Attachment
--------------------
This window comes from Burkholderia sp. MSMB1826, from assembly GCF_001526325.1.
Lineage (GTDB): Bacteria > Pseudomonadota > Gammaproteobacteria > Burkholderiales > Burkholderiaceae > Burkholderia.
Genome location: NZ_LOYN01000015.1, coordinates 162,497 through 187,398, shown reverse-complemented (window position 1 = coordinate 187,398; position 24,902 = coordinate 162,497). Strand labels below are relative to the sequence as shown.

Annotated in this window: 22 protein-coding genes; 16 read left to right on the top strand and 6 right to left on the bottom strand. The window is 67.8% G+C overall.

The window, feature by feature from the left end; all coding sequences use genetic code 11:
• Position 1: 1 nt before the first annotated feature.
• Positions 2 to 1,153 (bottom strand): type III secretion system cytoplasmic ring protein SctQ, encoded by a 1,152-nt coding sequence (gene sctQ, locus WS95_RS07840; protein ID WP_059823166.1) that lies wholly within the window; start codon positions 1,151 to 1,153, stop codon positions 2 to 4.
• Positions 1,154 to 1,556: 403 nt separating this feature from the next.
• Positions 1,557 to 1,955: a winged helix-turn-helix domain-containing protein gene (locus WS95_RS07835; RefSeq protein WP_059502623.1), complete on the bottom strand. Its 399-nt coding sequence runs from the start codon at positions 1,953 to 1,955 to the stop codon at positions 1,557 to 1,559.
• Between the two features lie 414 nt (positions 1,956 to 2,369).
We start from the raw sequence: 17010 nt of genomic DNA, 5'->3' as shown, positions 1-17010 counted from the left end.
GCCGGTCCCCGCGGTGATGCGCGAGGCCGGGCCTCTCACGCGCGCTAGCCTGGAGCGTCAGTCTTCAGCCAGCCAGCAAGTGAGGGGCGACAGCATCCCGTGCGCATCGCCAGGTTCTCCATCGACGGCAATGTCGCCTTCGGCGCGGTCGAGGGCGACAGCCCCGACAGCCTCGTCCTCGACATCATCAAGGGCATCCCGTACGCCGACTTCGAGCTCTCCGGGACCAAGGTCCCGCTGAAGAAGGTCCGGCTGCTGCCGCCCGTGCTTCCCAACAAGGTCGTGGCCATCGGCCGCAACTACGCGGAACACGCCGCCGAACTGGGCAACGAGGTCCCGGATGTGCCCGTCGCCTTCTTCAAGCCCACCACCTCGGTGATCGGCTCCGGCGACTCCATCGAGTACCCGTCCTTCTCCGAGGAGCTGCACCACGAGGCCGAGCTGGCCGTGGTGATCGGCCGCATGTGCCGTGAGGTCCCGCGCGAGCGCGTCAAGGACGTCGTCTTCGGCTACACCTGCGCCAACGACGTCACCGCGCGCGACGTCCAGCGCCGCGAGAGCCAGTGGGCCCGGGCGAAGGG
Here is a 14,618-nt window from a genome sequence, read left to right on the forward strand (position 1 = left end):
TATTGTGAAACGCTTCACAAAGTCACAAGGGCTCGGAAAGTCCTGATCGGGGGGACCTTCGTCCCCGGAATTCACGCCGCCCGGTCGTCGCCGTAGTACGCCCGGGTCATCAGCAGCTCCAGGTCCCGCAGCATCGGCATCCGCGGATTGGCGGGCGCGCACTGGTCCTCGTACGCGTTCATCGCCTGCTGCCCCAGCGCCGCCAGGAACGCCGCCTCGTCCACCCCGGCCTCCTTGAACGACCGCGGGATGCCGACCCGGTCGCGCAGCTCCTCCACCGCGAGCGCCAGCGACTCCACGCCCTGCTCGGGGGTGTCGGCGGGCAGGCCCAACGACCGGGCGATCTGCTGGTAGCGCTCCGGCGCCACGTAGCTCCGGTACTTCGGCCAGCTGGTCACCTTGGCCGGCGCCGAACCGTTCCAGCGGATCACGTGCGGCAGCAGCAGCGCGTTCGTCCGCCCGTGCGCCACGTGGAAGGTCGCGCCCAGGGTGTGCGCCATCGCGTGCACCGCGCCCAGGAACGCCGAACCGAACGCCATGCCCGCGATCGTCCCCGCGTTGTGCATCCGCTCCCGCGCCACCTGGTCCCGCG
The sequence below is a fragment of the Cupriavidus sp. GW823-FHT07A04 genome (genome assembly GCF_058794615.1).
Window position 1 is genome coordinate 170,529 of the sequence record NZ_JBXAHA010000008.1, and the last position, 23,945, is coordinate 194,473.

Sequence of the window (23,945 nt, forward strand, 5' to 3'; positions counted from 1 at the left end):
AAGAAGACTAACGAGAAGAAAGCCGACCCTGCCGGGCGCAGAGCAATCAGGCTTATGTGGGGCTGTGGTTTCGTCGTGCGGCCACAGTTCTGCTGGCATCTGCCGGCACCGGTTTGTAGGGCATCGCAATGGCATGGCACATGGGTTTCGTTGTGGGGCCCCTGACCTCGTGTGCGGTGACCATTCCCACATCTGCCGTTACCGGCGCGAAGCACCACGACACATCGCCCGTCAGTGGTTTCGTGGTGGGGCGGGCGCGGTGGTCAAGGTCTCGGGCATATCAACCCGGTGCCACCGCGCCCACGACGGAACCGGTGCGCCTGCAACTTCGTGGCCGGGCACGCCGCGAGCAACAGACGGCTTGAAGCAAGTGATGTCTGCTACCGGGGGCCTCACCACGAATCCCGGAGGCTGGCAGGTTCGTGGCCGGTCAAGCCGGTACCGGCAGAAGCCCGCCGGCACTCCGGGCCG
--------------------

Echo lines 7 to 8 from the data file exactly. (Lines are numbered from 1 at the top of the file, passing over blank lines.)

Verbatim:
• Positions 2 to 1,153 (bottom strand): type III secretion system cytoplasmic ring protein SctQ, encoded by a 1,152-nt coding sequence (gene sctQ, locus WS95_RS07840; protein ID WP_059823166.1) that lies wholly within the window; start codon positions 1,151 to 1,153, stop codon positions 2 to 4.
• Positions 1,154 to 1,556: 403 nt separating this feature from the next.